Touchpoints are anywhere the customer interacts with your brand. This includes anything from your website to your business card.
And by “entire experience,” we mean how you interact with customers from beginning to end, including pre- and post-purchase contact.
The purpose of customer experience mapping is to go through each step in the customer journey, and at each of those steps, identify how they feel, their needs, the actions needed to meet those needs, how they make decisions, the questions they might have and how you respond to it all.
All departments can then use the insight to meet customer needs, answer their questions, and create a frictionless experience that pushes them through to the next step. Design and marketing teams can optimize designs and marketing copy to fit customer flows.
But there are three musts behind every customer journey map.
1. Accepting Users’ Truth
A customer journey map is, above all else, about how the user or lead perceives your business and navigates your products. Not your design team. Not you. The user.
There can always be a disconnect between how you view yourself and how users view you. It does no good to base action on the former. Sometimes, a user experience map can even be the key to uncovering these discrepancies.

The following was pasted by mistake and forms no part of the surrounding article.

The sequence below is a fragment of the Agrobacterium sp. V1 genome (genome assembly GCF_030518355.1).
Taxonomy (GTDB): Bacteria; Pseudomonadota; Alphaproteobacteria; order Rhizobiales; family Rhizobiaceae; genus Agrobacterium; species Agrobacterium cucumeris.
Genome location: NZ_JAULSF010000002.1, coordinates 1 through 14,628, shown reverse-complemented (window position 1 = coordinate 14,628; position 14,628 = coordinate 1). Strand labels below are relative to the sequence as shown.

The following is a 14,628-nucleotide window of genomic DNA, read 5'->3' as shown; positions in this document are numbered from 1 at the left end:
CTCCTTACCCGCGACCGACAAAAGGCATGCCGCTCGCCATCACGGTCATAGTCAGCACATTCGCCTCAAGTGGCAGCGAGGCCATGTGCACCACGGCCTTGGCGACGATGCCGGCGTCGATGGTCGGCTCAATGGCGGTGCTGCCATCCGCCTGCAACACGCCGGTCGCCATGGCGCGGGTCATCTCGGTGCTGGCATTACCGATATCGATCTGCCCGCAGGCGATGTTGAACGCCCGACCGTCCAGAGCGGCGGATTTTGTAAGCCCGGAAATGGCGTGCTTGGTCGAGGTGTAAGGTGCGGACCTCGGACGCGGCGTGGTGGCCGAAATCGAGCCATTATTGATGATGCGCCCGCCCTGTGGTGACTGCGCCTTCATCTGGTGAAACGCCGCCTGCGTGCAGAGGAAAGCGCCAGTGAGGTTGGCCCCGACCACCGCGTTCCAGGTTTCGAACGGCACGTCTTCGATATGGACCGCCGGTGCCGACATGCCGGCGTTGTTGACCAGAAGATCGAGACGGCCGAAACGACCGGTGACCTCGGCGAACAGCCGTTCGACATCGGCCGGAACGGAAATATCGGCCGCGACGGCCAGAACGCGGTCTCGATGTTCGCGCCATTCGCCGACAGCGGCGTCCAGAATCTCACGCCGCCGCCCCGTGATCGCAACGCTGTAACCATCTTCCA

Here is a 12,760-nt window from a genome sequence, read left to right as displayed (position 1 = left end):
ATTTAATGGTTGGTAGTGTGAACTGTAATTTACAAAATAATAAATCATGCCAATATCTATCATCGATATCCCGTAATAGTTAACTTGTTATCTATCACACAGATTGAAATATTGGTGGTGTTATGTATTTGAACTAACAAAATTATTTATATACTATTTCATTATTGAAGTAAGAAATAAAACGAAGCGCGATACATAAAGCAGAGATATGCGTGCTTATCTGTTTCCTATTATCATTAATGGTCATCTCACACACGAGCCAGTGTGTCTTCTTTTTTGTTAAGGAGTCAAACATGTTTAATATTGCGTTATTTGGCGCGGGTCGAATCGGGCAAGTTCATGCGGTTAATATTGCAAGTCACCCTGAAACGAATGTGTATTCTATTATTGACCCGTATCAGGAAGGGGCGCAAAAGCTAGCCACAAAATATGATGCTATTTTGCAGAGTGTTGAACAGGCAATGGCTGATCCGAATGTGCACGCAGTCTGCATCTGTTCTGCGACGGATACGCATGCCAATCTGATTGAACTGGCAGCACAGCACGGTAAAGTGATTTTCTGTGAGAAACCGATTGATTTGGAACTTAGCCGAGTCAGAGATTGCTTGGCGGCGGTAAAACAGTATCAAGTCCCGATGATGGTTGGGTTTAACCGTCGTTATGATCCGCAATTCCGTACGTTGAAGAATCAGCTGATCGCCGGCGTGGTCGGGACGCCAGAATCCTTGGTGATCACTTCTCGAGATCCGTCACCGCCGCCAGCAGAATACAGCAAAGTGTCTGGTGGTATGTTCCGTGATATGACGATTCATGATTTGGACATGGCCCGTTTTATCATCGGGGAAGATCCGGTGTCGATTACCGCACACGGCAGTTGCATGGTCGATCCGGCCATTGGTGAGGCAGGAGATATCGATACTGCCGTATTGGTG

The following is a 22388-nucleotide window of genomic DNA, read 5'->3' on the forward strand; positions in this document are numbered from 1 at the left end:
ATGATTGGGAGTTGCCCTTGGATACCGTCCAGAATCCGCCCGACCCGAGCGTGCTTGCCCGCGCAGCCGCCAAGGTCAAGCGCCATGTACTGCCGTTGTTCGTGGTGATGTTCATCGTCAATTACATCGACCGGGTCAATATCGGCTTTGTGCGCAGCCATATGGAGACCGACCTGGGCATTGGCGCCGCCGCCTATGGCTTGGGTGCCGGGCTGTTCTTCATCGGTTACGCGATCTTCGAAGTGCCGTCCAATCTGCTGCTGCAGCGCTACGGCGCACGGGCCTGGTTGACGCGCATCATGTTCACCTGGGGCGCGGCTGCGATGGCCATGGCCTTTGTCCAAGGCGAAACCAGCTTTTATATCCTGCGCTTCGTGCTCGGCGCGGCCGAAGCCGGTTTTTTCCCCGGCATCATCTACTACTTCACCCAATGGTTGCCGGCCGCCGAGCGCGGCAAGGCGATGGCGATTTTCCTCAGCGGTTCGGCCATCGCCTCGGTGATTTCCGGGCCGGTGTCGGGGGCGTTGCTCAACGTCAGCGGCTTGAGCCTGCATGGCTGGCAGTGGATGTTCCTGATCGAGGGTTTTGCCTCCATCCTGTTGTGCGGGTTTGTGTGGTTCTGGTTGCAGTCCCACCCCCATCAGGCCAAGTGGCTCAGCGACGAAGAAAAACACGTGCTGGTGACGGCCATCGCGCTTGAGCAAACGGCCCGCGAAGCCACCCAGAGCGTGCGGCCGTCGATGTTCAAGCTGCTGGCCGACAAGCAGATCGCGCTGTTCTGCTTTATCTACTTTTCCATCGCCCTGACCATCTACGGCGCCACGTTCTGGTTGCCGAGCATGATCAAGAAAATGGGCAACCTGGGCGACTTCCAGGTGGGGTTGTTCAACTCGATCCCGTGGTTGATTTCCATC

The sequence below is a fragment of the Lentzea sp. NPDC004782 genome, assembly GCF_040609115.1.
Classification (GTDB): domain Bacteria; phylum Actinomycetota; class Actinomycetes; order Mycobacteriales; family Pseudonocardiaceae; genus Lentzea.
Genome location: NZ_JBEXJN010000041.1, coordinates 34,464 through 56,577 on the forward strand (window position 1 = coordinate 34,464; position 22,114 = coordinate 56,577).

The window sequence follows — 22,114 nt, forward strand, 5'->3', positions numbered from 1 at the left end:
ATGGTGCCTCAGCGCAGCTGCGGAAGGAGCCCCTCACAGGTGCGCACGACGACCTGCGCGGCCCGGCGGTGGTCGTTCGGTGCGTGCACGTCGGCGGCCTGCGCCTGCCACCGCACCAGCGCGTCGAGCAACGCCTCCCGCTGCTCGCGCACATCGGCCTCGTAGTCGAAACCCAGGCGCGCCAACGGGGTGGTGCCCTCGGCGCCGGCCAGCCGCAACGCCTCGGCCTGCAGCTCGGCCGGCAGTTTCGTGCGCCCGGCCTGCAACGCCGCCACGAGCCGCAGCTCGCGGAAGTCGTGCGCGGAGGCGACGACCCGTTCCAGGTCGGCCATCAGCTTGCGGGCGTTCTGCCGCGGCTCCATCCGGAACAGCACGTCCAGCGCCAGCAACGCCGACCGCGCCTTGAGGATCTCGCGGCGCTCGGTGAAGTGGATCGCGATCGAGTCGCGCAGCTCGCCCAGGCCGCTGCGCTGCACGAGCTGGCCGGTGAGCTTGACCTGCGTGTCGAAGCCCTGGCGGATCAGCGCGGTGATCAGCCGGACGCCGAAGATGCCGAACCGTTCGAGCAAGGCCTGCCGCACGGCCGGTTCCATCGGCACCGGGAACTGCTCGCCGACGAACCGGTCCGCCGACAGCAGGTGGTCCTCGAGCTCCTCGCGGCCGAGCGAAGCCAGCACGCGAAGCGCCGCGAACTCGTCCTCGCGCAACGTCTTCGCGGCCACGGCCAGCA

When 73% of users claim that a good experience is a deciding factor in their brand loyalties, they hardly mean someone else’s idea of a good experience.
2. Sticking to Evidence
You create a proper journey map from real research and real behavior — not pure hypotheticals or anecdotes. We’re too close to our projects and products to see them without bias or the way a new user would.
And, when you build it yourself, it’s all but impossible to come at it with new eyes. Of course, you know how to navigate it flawlessly. You can’t say the same for someone else without testing it out.